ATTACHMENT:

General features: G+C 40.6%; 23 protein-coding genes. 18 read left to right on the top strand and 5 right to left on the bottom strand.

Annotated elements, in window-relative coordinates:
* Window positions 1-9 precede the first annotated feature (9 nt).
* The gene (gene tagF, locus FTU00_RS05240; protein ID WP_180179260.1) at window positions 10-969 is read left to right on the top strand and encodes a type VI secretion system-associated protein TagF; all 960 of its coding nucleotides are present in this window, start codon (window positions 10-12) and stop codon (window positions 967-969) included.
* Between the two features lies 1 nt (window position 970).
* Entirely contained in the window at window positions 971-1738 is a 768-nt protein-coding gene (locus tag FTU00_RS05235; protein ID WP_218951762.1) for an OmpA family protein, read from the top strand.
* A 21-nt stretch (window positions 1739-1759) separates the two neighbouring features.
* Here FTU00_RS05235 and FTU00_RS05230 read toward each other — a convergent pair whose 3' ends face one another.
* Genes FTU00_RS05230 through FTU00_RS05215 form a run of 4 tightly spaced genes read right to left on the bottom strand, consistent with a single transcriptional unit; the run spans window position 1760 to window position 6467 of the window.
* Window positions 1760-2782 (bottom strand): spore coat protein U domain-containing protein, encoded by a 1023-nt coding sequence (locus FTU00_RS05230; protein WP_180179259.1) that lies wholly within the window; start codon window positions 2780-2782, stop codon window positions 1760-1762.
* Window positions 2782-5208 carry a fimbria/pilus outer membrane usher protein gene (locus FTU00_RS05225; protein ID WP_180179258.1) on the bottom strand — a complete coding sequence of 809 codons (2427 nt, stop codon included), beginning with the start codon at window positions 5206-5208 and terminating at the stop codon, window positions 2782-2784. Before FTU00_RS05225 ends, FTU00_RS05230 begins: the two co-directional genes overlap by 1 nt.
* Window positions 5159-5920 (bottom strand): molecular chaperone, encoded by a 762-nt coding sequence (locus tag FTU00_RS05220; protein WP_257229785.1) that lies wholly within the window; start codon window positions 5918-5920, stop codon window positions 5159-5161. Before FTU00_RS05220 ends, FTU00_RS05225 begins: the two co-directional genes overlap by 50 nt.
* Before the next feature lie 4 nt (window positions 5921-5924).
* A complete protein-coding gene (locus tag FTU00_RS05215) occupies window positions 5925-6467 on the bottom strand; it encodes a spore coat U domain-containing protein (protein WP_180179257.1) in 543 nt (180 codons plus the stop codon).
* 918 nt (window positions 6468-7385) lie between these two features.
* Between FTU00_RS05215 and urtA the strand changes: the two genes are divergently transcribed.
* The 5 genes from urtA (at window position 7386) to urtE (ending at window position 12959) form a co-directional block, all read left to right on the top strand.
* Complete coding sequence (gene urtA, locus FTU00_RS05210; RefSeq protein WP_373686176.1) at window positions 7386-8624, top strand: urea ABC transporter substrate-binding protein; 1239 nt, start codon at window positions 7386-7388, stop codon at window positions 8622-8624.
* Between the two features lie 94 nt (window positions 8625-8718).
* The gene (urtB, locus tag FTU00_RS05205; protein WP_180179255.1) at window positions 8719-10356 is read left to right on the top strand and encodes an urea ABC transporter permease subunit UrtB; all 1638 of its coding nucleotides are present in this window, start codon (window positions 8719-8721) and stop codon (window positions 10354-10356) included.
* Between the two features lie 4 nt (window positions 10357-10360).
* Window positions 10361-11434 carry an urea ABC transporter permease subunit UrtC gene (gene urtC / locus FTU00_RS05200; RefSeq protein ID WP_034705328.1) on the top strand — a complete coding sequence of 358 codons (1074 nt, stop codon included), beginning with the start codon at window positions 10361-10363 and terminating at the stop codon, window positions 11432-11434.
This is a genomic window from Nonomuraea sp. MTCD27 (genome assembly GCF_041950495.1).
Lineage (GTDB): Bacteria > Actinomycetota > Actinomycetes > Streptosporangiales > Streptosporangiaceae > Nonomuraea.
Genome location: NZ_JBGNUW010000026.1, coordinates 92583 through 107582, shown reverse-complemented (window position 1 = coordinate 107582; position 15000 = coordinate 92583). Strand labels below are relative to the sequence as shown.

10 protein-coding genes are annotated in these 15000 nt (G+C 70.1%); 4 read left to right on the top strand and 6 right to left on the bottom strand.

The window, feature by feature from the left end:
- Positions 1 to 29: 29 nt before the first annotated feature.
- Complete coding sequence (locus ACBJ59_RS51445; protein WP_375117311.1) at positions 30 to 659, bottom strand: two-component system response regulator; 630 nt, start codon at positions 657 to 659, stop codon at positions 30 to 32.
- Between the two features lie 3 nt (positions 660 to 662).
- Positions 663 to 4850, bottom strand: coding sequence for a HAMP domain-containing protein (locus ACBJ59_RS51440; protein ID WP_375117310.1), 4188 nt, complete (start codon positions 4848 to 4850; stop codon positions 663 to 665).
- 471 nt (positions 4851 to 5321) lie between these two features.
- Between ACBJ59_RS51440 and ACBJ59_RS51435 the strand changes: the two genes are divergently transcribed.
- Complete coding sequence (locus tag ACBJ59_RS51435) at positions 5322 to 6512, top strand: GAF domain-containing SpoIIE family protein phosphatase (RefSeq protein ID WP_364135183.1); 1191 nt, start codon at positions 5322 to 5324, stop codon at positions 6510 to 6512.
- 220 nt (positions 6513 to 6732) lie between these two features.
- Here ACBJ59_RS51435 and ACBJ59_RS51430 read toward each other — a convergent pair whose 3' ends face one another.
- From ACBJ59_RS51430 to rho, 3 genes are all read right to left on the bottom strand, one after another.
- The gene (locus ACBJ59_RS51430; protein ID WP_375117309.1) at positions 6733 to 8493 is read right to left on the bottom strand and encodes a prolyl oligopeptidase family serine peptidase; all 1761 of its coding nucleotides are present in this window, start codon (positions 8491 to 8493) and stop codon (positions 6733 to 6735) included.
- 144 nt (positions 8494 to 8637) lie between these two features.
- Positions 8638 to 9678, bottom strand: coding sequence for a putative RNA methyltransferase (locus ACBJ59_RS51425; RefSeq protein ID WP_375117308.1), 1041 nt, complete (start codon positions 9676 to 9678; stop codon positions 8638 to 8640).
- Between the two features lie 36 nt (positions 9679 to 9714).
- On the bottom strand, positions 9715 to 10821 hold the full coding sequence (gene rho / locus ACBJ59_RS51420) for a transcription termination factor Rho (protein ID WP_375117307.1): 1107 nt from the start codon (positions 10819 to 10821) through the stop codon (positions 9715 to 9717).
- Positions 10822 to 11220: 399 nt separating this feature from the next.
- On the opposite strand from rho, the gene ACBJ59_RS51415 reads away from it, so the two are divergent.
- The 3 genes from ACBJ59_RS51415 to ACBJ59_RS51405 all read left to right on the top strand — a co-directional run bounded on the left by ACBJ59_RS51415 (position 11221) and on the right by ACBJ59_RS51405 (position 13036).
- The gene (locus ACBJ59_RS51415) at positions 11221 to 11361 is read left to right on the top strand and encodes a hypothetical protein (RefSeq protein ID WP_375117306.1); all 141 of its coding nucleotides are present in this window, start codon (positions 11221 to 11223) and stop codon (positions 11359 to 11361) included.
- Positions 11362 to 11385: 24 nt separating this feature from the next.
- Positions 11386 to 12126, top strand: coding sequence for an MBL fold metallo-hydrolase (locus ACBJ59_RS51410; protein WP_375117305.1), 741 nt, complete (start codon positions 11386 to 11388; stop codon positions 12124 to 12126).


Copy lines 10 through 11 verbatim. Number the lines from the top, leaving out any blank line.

* Window positions 1760-2782 (bottom strand): spore coat protein U domain-containing protein, encoded by a 1023-nt coding sequence (locus FTU00_RS05230; protein WP_180179259.1) that lies wholly within the window; start codon window positions 2780-2782, stop codon window positions 1760-1762.
* Window positions 2782-5208 carry a fimbria/pilus outer membrane usher protein gene (locus FTU00_RS05225; protein ID WP_180179258.1) on the bottom strand — a complete coding sequence of 809 codons (2427 nt, stop codon included), beginning with the start codon at window positions 5206-5208 and terminating at the stop codon, window positions 2782-2784. Before FTU00_RS05225 ends, FTU00_RS05230 begins: the two co-directional genes overlap by 1 nt.